Jacques Boullaire, wood engraver, etcher and illustrator
Vintage and original wood engraving, by Jacques Boullaire, 1940’s, ” Vahinés ”
Size: 3″½ x 3″½
At last, an engraver, after all these colorists! An artist needed a considerable nerve, self-confidence and had to feel a strong attachment towards Tahiti in order to dare to try to render by the sole virtuosity of an engraving tool on a brass plate what many others tried to do before him using a palette containing all the colors of the rainbow, mixed and combined in every conceivable manner. Jacques Boullaire had this nerve as well as a love for and mastery of such a difficult profession.
He had been a sergeant in the Air Force during the First World War and once he had put his decorations away in the bottom of a drawer, he had let himself be drawn into the advertising department of a large French car company. He soon tired of catalogues and posters, and went into original engraving: woodcarving, lithography, graving tool and etching needle work. He had well-established contacts with the “Crapouillot”. He seemed to be cut out for illustration work. He started in 1928 by illustrating “Frederic and Bergerette”, a charming tale by Alfred de Musset. In the following years, he worked on two very fine books : “Cesar Birotteau” and “Mrs Bovary” which came out at Mornay’s. This was the beginning of his career!
He was drawn to the Pacific Islands as a result of his marriage to Anne Hervé, a Breton, the daughter of a French resident in the Tuamotu Islands, raised in the rough and austere solitude of a Polynesian atoll where she, too, delighted in drawing and painting.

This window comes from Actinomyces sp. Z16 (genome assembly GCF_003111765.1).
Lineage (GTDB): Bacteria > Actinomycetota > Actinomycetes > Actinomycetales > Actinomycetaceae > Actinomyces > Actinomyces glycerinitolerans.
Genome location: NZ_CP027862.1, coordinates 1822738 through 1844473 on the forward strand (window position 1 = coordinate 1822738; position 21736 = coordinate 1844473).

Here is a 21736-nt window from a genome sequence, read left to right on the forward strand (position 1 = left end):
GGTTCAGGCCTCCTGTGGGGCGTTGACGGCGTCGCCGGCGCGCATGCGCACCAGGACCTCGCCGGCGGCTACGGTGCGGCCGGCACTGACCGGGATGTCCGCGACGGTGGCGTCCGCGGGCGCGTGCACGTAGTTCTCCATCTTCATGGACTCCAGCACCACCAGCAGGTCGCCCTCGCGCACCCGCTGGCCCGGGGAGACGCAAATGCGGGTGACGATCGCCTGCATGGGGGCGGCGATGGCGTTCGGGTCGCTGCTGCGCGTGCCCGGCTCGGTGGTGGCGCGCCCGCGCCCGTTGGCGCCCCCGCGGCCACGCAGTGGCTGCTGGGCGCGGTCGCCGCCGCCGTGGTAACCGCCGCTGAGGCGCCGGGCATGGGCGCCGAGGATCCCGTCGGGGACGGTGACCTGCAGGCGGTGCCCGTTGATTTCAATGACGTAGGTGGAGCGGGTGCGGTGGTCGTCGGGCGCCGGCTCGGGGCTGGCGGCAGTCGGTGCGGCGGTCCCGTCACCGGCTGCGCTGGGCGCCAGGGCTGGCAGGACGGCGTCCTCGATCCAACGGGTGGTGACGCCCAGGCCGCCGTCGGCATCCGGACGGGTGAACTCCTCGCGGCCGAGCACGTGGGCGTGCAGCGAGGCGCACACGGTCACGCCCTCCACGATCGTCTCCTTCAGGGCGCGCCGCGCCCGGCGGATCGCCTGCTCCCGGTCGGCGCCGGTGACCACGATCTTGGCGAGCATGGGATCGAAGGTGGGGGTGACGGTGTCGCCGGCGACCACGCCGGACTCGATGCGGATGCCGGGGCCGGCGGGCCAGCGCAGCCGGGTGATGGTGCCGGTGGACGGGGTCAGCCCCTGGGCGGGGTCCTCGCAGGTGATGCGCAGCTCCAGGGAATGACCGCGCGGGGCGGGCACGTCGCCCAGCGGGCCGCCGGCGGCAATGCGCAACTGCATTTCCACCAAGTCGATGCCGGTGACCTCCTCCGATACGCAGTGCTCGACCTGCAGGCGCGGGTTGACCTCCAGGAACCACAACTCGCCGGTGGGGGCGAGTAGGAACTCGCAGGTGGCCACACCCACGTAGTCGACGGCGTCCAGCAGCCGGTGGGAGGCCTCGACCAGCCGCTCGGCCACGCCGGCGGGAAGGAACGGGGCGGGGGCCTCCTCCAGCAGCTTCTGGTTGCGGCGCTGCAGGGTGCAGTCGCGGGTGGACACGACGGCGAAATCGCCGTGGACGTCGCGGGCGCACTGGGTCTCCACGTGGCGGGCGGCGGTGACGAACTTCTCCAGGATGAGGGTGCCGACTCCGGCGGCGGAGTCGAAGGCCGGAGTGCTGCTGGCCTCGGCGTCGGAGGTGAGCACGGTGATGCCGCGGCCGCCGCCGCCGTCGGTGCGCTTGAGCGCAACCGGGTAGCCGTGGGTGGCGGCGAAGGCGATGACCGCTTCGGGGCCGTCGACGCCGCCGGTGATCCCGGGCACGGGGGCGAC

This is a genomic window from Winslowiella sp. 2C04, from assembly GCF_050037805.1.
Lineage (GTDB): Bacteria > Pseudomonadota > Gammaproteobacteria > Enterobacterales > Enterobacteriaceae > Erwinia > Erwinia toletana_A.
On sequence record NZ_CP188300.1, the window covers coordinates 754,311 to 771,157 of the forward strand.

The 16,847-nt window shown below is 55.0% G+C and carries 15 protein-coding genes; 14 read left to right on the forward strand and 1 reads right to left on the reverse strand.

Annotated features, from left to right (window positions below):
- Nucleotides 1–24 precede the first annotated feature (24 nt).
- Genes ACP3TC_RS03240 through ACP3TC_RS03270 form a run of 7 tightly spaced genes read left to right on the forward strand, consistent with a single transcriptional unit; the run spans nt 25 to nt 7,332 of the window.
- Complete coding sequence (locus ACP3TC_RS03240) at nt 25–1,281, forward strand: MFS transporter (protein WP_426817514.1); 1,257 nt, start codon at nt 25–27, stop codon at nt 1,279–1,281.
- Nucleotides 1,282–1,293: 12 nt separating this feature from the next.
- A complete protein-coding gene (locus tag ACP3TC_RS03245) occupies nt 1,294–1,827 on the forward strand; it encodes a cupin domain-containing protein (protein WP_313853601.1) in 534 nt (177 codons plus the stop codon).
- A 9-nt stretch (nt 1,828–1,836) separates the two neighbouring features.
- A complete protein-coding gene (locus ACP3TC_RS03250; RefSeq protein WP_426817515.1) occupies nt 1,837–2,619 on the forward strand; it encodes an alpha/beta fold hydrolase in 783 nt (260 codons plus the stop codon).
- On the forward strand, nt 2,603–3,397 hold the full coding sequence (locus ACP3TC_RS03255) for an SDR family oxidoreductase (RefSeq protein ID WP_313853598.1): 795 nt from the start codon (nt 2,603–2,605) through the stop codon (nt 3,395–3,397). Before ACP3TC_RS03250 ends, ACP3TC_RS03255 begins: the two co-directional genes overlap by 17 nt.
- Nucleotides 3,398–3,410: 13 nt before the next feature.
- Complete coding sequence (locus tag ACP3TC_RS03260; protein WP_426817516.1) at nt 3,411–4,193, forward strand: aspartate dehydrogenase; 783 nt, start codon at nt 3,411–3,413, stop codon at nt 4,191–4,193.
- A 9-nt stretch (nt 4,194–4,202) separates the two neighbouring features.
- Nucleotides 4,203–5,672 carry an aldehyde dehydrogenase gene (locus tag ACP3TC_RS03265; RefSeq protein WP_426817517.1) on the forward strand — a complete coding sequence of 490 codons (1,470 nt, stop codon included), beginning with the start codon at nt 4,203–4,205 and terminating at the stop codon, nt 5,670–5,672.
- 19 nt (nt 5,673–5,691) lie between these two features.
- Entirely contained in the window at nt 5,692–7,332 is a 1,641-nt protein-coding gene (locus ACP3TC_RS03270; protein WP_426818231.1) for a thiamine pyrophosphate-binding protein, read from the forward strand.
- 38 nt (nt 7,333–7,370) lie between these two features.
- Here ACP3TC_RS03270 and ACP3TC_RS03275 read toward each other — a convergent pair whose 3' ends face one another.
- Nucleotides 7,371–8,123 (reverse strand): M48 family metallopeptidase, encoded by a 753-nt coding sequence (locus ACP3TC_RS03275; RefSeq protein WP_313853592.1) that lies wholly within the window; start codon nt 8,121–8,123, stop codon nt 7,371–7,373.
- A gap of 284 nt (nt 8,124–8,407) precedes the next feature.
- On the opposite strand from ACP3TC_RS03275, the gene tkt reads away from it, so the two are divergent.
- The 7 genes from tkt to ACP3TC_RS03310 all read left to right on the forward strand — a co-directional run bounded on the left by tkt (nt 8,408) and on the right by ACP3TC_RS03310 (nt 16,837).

Jacques Boullaire then traveled in the Pacific Ocean and around Polynesia; he was both curious and marveled by the sights, his approaches were methodical. His profession as an illustrator had already put him in a position as an observer of different particular or characteristic things. With a meticulous and endless passion, he took down rapid graphic notes, sketches or more detailed drawings. In a matter of a few seconds, using his pencil in a confident manner and raising his glasses above his forehead so as to see an entire scene much better, he would grasp an air or an appearance, a facial expression or a movement, or even a typically Tahitian way of being : furtive movements or more stable postures. There is a Tahitian Way of saying “goodbye” or “yes”, to call or to fear.
The “vahine” were soon no longer a secret to him. Their gait and posture, their corporal attitudes, the hair they are so proud of : he has observed all this including their arms tucked behind their backs as if “broken”, their robust body and their feet “gripping” the ground thus giving them a stable position which is heavily accentuated by the solidness of their lower limbs. He especially details their faces, with crowns of flowers or shadowed by blue-black manes and spectacular headdresses, whose mysteries he is perpetually trying to discover. He also studies candid faces which have already taken on an expression of worried seriousness and false melancholy; the faces of young girls, cheerful dancing companions and expert revelers whose eyes are sometimes blank or filled with a strange sort of emptiness, more balanced and mature faces of married “matrons”, rather plump due to several pregnancies; old women’s faces which are long and thin with deep wrinkles engraved by the hand of time.